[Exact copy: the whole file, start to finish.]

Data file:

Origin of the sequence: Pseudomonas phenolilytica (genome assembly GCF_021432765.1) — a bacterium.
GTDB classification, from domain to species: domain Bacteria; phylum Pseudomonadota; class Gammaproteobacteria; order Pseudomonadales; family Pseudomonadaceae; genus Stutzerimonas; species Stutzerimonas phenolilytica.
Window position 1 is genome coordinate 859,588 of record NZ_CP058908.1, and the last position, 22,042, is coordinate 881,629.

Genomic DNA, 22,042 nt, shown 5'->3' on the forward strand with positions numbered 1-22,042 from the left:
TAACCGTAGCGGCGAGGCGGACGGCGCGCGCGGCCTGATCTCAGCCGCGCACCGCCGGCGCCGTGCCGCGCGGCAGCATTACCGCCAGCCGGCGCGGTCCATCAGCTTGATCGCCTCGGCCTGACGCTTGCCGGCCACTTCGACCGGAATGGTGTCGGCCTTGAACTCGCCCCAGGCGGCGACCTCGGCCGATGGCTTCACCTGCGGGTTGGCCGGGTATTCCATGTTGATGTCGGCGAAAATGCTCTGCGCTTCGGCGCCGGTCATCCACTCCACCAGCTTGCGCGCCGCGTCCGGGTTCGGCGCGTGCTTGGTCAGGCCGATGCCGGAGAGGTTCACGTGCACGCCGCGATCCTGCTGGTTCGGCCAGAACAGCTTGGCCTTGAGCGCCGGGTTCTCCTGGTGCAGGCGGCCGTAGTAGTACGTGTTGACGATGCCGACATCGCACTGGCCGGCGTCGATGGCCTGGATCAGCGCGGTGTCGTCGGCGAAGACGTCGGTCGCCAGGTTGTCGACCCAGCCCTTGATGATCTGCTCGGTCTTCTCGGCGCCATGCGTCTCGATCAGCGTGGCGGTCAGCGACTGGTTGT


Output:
Origin of the sequence: Pseudomonas phenolilytica (genome assembly GCF_021432765.1) — a bacterium.
GTDB classification, from domain to species: domain Bacteria; phylum Pseudomonadota; class Gammaproteobacteria; order Pseudomonadales; family Pseudomonadaceae; genus Stutzerimonas; species Stutzerimonas phenolilytica.
Window position 1 is genome coordinate 859,588 of record NZ_CP058908.1, and the last position, 22,042, is coordinate 881,629.

Genomic DNA, 22,042 nt, shown 5'->3' on the forward strand with positions numbered 1-22,042 from the left:
TAACCGTAGCGGCGAGGCGGACGGCGCGCGCGGCCTGATCTCAGCCGCGCACCGCCGGCGCCGTGCCGCGCGGCAGCATTACCGCCAGCCGGCGCGGTCCATCAGCTTGATCGCCTCGGCCTGACGCTTGCCGGCCACTTCGACCGGAATGGTGTCGGCCTTGAACTCGCCCCAGGCGGCGACCTCGGCCGATGGCTTCACCTGCGGGTTGGCCGGGTATTCCATGTTGATGTCGGCGAAAATGCTCTGCGCTTCGGCGCCGGTCATCCACTCCACCAGCTTGCGCGCCGCGTCCGGGTTCGGCGCGTGCTTGGTCAGGCCGATGCCGGAGAGGTTCACGTGCACGCCGCGATCCTGCTGGTTCGGCCAGAACAGCTTGGCCTTGAGCGCCGGGTTCTCCTGGTGCAGGCGGCCGTAGTAGTACGTGTTGACGATGCCGACATCGCACTGGCCGGCGTCGATGGCCTGGATCAGCGCGGTGTCGTCGGCGAAGACGTCGGTCGCCAGGTTGTCGACCCAGCCCTTGATGATCTGCTCGGTCTTCTCGGCGCCATGCGTCTCGATCAGCGTGGCGGTCAGCGACTGGTTGT